Precision phenotype acquisition

CAGH enjoyed a diverse range of talks covering a wide variety of different traits, each of which requiring a unique and interesting method for phenotype capture. Precision phenotyping included using computer tomography (CT) scans to generate high resolution replicas of the canine skull to assist in fine-mapping the brachycephalic canine head shape locus. A complementary study then scored a variety of phenotypes of the upper airway to determine the genetic contributions to upper airway syndromes in brachycephalic and non-brachycephalic breeds (Marchant et al. O5). Several abstracts described the use of owner-targeted questionnaires to capture extensive datasets for canine traits and disease epidemiology in dogs. In addition, developments in using automated algorithms to ‘clean’ error-prone large survey datasets presented exciting possibilities for future survey-based studies to enrich and increase the power of their data collection (Woolley et al. P6).

The use of whole genome sequencing to identify Mendelian disease variants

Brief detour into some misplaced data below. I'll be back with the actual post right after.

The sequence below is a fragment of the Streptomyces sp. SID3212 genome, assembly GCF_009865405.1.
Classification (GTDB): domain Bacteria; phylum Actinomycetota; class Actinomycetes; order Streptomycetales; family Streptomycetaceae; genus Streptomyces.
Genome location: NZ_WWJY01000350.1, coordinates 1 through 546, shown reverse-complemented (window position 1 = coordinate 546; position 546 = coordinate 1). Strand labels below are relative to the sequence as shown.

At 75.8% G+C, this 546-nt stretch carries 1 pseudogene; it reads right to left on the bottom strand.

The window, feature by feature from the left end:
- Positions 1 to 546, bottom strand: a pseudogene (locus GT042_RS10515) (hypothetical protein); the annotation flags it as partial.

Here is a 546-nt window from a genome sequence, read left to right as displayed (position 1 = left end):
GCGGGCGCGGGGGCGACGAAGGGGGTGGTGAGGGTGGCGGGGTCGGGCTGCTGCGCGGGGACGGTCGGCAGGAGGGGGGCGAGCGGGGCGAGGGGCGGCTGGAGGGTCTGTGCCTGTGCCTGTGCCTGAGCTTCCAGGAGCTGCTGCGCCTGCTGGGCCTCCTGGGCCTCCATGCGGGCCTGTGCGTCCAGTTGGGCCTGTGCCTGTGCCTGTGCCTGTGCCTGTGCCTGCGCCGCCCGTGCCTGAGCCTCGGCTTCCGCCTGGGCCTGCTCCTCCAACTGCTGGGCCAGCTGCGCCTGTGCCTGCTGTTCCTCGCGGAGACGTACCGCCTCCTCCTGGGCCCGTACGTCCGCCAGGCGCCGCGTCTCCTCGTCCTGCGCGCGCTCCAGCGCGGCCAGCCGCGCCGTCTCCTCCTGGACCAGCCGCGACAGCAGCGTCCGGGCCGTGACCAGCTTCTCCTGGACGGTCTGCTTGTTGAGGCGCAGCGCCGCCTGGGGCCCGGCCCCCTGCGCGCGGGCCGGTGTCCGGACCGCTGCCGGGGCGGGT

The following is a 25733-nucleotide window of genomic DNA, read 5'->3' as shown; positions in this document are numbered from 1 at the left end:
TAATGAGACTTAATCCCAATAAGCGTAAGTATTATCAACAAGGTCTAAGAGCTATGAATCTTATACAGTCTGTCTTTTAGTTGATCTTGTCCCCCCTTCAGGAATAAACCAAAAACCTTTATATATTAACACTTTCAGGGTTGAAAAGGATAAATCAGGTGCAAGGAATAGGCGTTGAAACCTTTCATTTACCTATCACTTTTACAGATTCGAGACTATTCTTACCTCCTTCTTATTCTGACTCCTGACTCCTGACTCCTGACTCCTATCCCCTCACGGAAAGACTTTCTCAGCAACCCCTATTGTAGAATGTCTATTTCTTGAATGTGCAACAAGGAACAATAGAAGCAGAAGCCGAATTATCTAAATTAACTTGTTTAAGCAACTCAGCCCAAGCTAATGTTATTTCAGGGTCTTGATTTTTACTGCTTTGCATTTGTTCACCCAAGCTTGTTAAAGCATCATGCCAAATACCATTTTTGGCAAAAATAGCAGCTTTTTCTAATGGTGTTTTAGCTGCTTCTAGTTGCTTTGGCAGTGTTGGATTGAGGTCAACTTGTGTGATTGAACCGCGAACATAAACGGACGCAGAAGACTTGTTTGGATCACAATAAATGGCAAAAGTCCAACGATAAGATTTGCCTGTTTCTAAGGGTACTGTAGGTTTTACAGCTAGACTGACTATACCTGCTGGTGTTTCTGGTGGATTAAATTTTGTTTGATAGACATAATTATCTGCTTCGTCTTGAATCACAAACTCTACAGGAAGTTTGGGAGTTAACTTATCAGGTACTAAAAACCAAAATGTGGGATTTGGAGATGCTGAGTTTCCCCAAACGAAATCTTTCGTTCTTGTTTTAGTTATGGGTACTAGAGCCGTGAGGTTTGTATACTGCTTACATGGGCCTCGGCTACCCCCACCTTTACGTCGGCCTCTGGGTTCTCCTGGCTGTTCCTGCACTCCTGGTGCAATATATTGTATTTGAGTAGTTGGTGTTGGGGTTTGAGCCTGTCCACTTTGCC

As anticipated and in line with human disease research, there is an increasing number of Mendelian (predominantly autosomal recessive) canine diseases for which the genetic cause is being characterised by whole genome sequencing (WGS) alone in the absence of any prior knowledge or mapping experiments. The WGS studies presented at this meeting sequenced one or more affected cases from a particular dog breed, and in two instances their first-degree unaffected relatives. Using in-house or collaborative WGS databases of animals from multiple breeds/cross breeds/canids, benign variants have been ‘filtered’ to focus in on a small number (< 20) of gene polymorphisms only found in cases. These studies have underlined the importance of the availability of collaborative and shared canine WGS databases, particularly the Dog Biomedical Variant Database Consortium (DBVDC) that was utilised in much of the research presented. The DBVDC is an international collaboration organised and curated by Professor Tosso Leeb and Dr. Vidhya Jagannathan at the University of Bern, Switzerland, that currently includes data from > 20 collaborators and is currently comprised of WGS data from over 550 purebred dogs and multiple cross breeds and wolves. Another growing WGS database that will also contribute to the DBVDC is the ‘Give a Dog a Genome’ project (Burmeister et al. P3). This project is led by Dr. Cathryn Mellersh and Dr. Louise Burmeister at the Kennel Club Genetics Centre at the Animal Health Trust, UK, and currently comprises WGS of one or more individuals of > 100 breeds. The extensive Cani-DNA biobank run by Dr. Catherine André at the University of Rennes, France has also contributed to research endeavours investigating both simple and complex canine genetic diseases (Botherel et al. P2; Correard et al. O9; Hédan et al. O3; Rimbault et al. O1). Excitingly, the results of these studies are now being translated to their human disease counterparts, with the potential for future impact on both the diagnosis and treatment of these conditions in both dogs and humans. This highlights a continuing important role of the pedigree dog in informing human disease and medicine.